My daughter, a college student, has taken up an antiquated means of communication. She writes letters—the ones with paper, stamps, and envelopes. She has pen pal from her Challenge IV class. She writes to her mother and grandmothers, and they love it. Unfortunately, I have been way too slack in writing real letters.
I remember receiving letters in college, particularly letters from my dad. In those days, there were only two means of communication: letters and long distance (gasp!) phone calls. We talked regularly by phone, and I often found letters from Dad in my postal box. I also recall receiving checks with those letters. Uh, I am not so good about that, either. I am starting to look like a deadbeat dad.
So, last Sunday evening I gathered the tools and put pen to paper. In cursive I commended my daughter for wanting to write letters. I expressed to her my thoughts about the virtues of such correspondence. There is still value in paper, pen, envelopes, and stamps.
Real letters possess deeply personal qualities. You see the handwriting, neat or sloppy. You see the size of the letters, the inclination of the script, the spacing on the page, the folds of the paper. You might even find drops of sweat or tears. There is no keystroke to produce such effects. Emoticons are mass-produced, products of the information revolution, caricatures of the heart’s cries, but a handwritten letter carries the soul of the signatory.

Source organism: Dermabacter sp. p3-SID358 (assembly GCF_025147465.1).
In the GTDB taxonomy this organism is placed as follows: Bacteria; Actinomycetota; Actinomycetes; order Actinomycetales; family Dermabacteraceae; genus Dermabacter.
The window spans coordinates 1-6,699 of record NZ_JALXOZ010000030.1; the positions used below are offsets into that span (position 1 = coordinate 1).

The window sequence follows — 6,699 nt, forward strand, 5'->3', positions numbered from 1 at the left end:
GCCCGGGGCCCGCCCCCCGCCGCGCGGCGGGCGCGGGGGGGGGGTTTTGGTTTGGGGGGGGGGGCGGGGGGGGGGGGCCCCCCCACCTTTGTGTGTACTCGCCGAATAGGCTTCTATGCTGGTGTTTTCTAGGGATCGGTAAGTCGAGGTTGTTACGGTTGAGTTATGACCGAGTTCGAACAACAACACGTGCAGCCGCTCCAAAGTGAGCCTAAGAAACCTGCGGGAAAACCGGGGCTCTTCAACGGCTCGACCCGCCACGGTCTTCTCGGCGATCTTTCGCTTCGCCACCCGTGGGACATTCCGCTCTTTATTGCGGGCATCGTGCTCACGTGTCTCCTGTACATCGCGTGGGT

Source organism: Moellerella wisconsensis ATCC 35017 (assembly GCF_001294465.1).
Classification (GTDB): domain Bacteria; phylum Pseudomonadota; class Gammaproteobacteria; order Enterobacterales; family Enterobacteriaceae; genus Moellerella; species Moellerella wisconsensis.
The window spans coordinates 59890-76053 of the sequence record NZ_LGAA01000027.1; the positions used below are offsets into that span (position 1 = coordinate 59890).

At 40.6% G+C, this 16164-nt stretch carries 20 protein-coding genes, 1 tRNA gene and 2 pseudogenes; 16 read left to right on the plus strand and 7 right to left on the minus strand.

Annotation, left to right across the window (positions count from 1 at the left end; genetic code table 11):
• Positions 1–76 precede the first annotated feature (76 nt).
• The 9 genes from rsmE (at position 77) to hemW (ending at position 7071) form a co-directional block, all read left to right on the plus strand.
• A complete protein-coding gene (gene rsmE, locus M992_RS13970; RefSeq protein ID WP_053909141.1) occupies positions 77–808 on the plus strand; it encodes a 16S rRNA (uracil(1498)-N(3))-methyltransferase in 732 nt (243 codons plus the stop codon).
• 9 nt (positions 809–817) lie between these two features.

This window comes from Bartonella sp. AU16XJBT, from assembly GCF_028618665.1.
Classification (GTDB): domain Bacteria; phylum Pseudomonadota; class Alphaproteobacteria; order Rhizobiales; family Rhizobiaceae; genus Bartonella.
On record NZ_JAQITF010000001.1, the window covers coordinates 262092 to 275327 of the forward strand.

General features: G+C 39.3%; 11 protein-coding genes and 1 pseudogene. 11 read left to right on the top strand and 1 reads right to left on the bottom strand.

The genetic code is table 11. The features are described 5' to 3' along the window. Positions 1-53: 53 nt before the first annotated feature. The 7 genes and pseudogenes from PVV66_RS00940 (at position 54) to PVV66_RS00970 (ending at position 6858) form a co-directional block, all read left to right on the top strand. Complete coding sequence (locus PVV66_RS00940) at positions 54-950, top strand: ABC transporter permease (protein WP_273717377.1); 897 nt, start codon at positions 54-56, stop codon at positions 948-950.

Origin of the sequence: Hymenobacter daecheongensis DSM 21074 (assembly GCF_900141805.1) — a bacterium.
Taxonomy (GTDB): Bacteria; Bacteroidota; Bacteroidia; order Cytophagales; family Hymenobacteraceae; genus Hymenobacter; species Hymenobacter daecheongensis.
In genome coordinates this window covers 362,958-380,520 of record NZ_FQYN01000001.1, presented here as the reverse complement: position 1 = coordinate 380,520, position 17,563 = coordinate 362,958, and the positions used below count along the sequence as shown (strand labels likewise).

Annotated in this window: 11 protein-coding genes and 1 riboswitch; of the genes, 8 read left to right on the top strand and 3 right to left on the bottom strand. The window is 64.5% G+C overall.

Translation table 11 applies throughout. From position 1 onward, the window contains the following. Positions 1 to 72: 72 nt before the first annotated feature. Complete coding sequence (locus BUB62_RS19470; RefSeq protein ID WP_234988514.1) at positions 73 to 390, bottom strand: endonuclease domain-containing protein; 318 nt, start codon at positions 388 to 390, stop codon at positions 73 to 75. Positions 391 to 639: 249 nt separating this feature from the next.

Who keeps emails in a shoebox? Future generations may rely on Facebook archives to discover our stories. We will all look like two-dimensional collections of birthday wishes and smiling selfies—airbrushed images, carefully crafted to show our best sides. Meanwhile, we mistake profiles for people.
Real life has grit. Real life comes with pain. Real life consists of struggles, defeats, and victories. Old-fashioned letters capture that quintessence of life. In them, soldiers share their fears and struggles, lovers confess their passion and families tell their stories.
I have shoeboxes full of letters, relics of a bygone means of communication—permanent, personal, soul-filled pieces of paper that cannot be obliterated by tapping the delete button.
Now my daughter and I are actually exchanging letters. We share the latest news and our latest thoughts. I sent her a book of stamps. And it appears I need to find another shoebox. I am getting in on the pen pal action. I put my heart on paper for my daughter. And she shares her heart with me.